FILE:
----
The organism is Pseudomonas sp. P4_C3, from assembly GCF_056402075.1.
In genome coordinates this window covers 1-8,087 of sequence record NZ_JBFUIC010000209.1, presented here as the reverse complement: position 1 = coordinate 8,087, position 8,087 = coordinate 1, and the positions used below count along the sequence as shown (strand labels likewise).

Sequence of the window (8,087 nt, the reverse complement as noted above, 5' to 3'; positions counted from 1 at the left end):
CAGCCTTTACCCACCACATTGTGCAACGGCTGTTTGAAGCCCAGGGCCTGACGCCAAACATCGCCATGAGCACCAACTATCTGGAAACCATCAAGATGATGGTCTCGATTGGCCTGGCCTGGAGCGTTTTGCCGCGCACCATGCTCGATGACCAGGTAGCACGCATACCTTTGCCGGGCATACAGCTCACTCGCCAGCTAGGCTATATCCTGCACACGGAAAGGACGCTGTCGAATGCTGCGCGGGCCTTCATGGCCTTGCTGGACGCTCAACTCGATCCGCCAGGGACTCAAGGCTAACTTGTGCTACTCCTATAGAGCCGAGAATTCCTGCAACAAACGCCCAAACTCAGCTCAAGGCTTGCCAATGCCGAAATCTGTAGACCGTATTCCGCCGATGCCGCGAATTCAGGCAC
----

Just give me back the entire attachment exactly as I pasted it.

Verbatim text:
The organism is Pseudomonas sp. P4_C3, from assembly GCF_056402075.1.
In genome coordinates this window covers 1-8,087 of sequence record NZ_JBFUIC010000209.1, presented here as the reverse complement: position 1 = coordinate 8,087, position 8,087 = coordinate 1, and the positions used below count along the sequence as shown (strand labels likewise).

Sequence of the window (8,087 nt, the reverse complement as noted above, 5' to 3'; positions counted from 1 at the left end):
CAGCCTTTACCCACCACATTGTGCAACGGCTGTTTGAAGCCCAGGGCCTGACGCCAAACATCGCCATGAGCACCAACTATCTGGAAACCATCAAGATGATGGTCTCGATTGGCCTGGCCTGGAGCGTTTTGCCGCGCACCATGCTCGATGACCAGGTAGCACGCATACCTTTGCCGGGCATACAGCTCACTCGCCAGCTAGGCTATATCCTGCACACGGAAAGGACGCTGTCGAATGCTGCGCGGGCCTTCATGGCCTTGCTGGACGCTCAACTCGATCCGCCAGGGACTCAAGGCTAACTTGTGCTACTCCTATAGAGCCGAGAATTCCTGCAACAAACGCCCAAACTCAGCTCAAGGCTTGCCAATGCCGAAATCTGTAGACCGTATTCCGCCGATGCCGCGAATTCAGGCAC